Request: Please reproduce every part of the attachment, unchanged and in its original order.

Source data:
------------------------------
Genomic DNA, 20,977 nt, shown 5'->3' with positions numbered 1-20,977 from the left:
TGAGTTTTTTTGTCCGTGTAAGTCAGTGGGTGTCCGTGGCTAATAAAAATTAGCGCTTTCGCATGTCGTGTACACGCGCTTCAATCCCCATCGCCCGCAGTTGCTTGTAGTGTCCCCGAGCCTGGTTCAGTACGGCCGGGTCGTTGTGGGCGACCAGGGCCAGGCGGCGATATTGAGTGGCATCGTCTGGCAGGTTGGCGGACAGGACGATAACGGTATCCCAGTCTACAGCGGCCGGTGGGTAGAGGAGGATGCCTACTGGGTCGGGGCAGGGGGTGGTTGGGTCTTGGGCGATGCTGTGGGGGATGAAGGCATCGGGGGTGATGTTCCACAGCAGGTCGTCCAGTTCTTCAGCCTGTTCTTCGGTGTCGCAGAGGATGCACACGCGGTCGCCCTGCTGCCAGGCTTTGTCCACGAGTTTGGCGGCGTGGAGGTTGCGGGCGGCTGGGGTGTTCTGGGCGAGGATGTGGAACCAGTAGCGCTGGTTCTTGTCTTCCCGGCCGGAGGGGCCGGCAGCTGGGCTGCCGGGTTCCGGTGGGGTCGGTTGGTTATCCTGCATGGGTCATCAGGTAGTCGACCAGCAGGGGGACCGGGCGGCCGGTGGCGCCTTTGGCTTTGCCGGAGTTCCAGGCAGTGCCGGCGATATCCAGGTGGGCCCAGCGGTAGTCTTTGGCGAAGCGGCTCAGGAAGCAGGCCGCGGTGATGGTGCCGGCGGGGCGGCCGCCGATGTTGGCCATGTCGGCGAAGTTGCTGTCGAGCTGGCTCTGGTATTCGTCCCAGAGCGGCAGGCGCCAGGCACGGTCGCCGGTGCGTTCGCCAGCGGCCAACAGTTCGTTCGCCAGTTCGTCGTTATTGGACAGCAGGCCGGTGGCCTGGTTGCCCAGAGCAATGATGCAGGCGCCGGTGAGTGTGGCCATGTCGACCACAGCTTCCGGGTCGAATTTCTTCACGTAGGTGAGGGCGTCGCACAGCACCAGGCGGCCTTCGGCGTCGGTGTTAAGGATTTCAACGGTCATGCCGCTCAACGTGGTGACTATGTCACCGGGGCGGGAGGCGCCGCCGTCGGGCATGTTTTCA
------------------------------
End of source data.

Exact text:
Genomic DNA, 20,977 nt, shown 5'->3' with positions numbered 1-20,977 from the left:
TGAGTTTTTTTGTCCGTGTAAGTCAGTGGGTGTCCGTGGCTAATAAAAATTAGCGCTTTCGCATGTCGTGTACACGCGCTTCAATCCCCATCGCCCGCAGTTGCTTGTAGTGTCCCCGAGCCTGGTTCAGTACGGCCGGGTCGTTGTGGGCGACCAGGGCCAGGCGGCGATATTGAGTGGCATCGTCTGGCAGGTTGGCGGACAGGACGATAACGGTATCCCAGTCTACAGCGGCCGGTGGGTAGAGGAGGATGCCTACTGGGTCGGGGCAGGGGGTGGTTGGGTCTTGGGCGATGCTGTGGGGGATGAAGGCATCGGGGGTGATGTTCCACAGCAGGTCGTCCAGTTCTTCAGCCTGTTCTTCGGTGTCGCAGAGGATGCACACGCGGTCGCCCTGCTGCCAGGCTTTGTCCACGAGTTTGGCGGCGTGGAGGTTGCGGGCGGCTGGGGTGTTCTGGGCGAGGATGTGGAACCAGTAGCGCTGGTTCTTGTCTTCCCGGCCGGAGGGGCCGGCAGCTGGGCTGCCGGGTTCCGGTGGGGTCGGTTGGTTATCCTGCATGGGTCATCAGGTAGTCGACCAGCAGGGGGACCGGGCGGCCGGTGGCGCCTTTGGCTTTGCCGGAGTTCCAGGCAGTGCCGGCGATATCCAGGTGGGCCCAGCGGTAGTCTTTGGCGAAGCGGCTCAGGAAGCAGGCCGCGGTGATGGTGCCGGCGGGGCGGCCGCCGATGTTGGCCATGTCGGCGAAGTTGCTGTCGAGCTGGCTCTGGTATTCGTCCCAGAGCGGCAGGCGCCAGGCACGGTCGCCGGTGCGTTCGCCAGCGGCCAACAGTTCGTTCGCCAGTTCGTCGTTATTGGACAGCAGGCCGGTGGCCTGGTTGCCCAGAGCAATGATGCAGGCGCCGGTGAGTGTGGCCATGTCGACCACAGCTTCCGGGTCGAATTTCTTCACGTAGGTGAGGGCGTCGCACAGCACCAGGCGGCCTTCGGCGTCGGTGTTAAGGATTTCAACGGTCATGCCGCTCAACGTGGTGACTATGTCACCGGGGCGGGAGGCGCCGCCGTCGGGCATGTTTTCA